Operation Euphrates Shield, according to official Turkish government statements, aims at “securing” a buffer zone in northern Syria spanning from the Euphrates river in the east and extending all the way to Azaz in the west. This is also coincidentally the exact same buffer zone US policy think tanks have called for since at least 2012 – specifically seeking Turkey to implement it.
The Brookings Institution – a corporate-funded policy think-tank whose policymakers have helped craft upper-level strategy for the Iraqi, Afghan, Libyan, and now Syrian conflicts as well as plans laid for future confrontations with Iran and beyond – has been explicit regarding the true nature of these “buffer zones.” In a 2015 paper titled, “Deconstructing Syria: A new strategy for America’s most hopeless war,” it states:
…the idea would be to help moderate elements establish reliable safe zones within Syria once they were able. American, as well as Saudi and Turkish and British and Jordanian and other Arab forces would act in support, not only from the air but eventually on the ground via special forces.
The paper goes on by explaining (emphasis added) :
The end-game for these zones would not have to be determined in advance. The interim goal might be a confederal Syria, with several highly autonomous zones and a modest (eventual) national government. The confederation would likely require support from an international peacekeeping force, if this arrangement could ever be formalized by accord.But in the short term, the ambitions would be lower—to make these zones defensible and governable, to help provide relief for populations within them, and to train and equip more recruits so that the zones could be stabilized and then gradually expanded.
Despite claims that Turkey’s actions are necessary to “stop” the self-proclaimed “Islamic State” (ISIS) and help end the deadly conflict raging in Syria, it is clear that instead, Turkey is carving out territory specifically to shelter militants fighting the Syrian government in an attempt to perpetuate, even expand the violence for as long and as extensively as possible.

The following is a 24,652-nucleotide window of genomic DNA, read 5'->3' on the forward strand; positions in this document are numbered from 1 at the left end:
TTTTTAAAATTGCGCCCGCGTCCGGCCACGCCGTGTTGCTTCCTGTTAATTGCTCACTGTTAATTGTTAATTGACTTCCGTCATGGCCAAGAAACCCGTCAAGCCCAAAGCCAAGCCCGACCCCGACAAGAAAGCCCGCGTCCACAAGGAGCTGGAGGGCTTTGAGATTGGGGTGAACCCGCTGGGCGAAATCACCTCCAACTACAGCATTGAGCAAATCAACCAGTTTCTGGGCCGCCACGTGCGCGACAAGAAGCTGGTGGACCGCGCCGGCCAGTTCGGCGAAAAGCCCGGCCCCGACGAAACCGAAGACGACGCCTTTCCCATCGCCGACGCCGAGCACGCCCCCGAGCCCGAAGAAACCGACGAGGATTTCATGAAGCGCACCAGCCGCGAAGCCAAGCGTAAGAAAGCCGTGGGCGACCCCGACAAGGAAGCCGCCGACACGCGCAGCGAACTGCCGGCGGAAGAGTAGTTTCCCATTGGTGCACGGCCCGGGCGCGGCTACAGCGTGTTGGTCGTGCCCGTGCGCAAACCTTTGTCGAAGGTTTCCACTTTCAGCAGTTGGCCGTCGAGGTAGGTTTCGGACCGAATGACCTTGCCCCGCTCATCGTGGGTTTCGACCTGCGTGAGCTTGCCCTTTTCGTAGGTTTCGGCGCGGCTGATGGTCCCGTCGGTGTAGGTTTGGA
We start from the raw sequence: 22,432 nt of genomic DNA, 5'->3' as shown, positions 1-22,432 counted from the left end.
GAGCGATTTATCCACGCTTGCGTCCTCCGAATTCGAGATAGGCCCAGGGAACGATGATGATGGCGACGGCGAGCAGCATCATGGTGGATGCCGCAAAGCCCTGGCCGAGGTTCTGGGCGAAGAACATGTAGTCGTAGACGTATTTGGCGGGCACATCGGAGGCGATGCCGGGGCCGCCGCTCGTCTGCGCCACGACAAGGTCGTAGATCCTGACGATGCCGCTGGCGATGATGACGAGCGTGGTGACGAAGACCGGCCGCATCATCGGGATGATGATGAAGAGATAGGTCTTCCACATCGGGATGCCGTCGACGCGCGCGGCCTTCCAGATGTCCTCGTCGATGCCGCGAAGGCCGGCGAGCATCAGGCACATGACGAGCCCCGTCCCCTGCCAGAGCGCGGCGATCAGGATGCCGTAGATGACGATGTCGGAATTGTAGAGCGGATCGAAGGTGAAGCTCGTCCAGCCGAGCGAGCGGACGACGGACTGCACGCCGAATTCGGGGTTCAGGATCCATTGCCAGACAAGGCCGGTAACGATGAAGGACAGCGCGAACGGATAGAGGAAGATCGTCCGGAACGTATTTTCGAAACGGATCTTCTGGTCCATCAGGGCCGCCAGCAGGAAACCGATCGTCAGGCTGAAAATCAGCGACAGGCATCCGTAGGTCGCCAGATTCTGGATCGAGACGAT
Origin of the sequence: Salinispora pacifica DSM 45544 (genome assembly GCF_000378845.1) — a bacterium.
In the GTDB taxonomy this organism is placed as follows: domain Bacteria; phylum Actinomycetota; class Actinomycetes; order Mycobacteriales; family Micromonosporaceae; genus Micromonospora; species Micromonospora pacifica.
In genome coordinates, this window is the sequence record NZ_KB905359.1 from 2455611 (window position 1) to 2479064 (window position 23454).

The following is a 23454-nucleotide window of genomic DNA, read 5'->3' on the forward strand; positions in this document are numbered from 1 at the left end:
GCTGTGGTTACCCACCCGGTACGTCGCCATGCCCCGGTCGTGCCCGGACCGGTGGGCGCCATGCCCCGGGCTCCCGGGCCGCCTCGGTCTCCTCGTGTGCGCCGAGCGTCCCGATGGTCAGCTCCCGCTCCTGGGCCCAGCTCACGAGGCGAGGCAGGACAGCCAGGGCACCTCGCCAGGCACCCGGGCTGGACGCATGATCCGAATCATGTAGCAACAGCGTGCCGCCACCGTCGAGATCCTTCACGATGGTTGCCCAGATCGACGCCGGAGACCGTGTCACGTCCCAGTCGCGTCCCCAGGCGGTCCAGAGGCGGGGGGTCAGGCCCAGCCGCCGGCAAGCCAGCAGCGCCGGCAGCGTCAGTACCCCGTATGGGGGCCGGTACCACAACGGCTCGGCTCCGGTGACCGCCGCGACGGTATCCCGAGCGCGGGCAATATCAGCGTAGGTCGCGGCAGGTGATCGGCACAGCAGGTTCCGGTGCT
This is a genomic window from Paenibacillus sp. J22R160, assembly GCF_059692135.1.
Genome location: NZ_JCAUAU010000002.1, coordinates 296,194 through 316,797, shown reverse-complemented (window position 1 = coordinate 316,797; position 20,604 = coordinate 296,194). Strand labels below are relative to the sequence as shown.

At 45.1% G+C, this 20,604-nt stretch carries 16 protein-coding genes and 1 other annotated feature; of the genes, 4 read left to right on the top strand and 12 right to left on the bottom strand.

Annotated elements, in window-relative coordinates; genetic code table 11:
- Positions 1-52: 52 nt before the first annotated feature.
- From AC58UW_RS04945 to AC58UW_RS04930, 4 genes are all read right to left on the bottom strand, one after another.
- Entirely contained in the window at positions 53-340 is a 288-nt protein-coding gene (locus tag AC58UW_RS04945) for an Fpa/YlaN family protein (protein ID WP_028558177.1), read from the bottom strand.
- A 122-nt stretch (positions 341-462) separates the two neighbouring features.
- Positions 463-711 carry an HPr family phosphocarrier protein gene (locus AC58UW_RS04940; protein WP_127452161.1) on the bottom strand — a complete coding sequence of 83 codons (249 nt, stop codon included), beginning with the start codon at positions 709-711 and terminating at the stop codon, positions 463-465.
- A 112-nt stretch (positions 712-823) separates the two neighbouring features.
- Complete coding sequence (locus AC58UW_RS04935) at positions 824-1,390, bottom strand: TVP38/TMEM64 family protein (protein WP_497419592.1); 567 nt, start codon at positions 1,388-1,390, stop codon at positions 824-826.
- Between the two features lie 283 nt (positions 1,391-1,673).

Joint operations between Washington and Ankara in Manbji, a well-known waypoint for Islamic State fighters, weapons and equipment coming from Turkey bound for Raqqa,would effectively open “a second front” in the ongoing fight to drive the Islamic State, also known as ISIS or ISIL, from Syria’s borders, [Turkish Foreign Minister Mevlut Cavusoglu] said.
It was Turkey’s own foreign minister who was quoted by the Washington Times in an article written just before Turkey embarked on its invasion titled, “Turkey offers joint ops with U.S. forces in Syria, wants Kurds cut out,” admitting that ISIS was being supplied and reinforced specifically from within Turkish territory. The article stated (emphasis added):
It is thus abundantly clear that ISIS sprung into being and has since sustained itself through extensive state sponsorship – sponsorship that has flowed freely over Syria’s borders with Turkey and Jordan. Any genuine attempt to cripple the source of ISIS’ fighting capacity would require securing the Turkish and Jordanian borders with Syria, not invading Syria itself.
As ISIS Disappears, Militants Magically Multiply
Operation Euphrates Shield can be followed on popular social media platforms, including Twitter. Turkish officials regularly post self-incriminating updates regarding their activities within Syrian territory.
On October 21, the operation’s official Twitter account claimed:
Turkish Army-backed FSA has tripled number of its soldiers thanks to its achievements against terrorist organizations.
However, this claim is highly problematic. The process of crossing a battlefield successfully alone does not “increase” the number of soldiers fighting in one’s army unless militants an army is engaged against are recruited into the advancing force.
“Liberated” civilians would not be able to simply “join” Turkish-backed militant groups. A responsible military commander knows that incorporating untrained civilians into a military force without at least 1-3 months of basic training creates more disadvantages and dangers than any benefits gained from “tripling” the size of one’s force.
Additionally, men of fighting age found on the battlefield in areas Turkish-backed troops are advancing through must be vetted to ensure they have no ties to terrorist organizations including ISIS – yet Turkey’s government has not given any details on how these “new fighters” are being either vetted or trained.
In other words, it simply seems as if Turkey is attempting to explain why – within the buffer zone it is creating – numbers of militants are swelling without admitting that the entire purpose of the buffer zone in the first place is and always was to provide a sanctuary for Al Qaeda, ISIS, and other extremist forces inside Syria just as Turkey has provided them sanctuary in Turkey for the last 5 years.
Turkey’s Operation Euphrates Shield is indeed a shield wielded by Turkey and its US partners. But it is a shield lifted up not in defense of the Syrian people or the Turkish state itself, but instead brought to face those forces decisively defeating Al Qaeda and ISIS deeper within Syria and poised to push remaining militants out of Syria, permanently.
With the establishment of a Turkish occupied buffer zone – as imagined by US policy makers who crafted this operation for Turkey long ago – it will now be exceedingly difficult to eradicate remaining militants at the edge of Syrian territory after they are defeated and driven out of the nation’s interior.
Indeed Turkey is shielding a region west of the Euphrates, not from terrorists, but to protect them.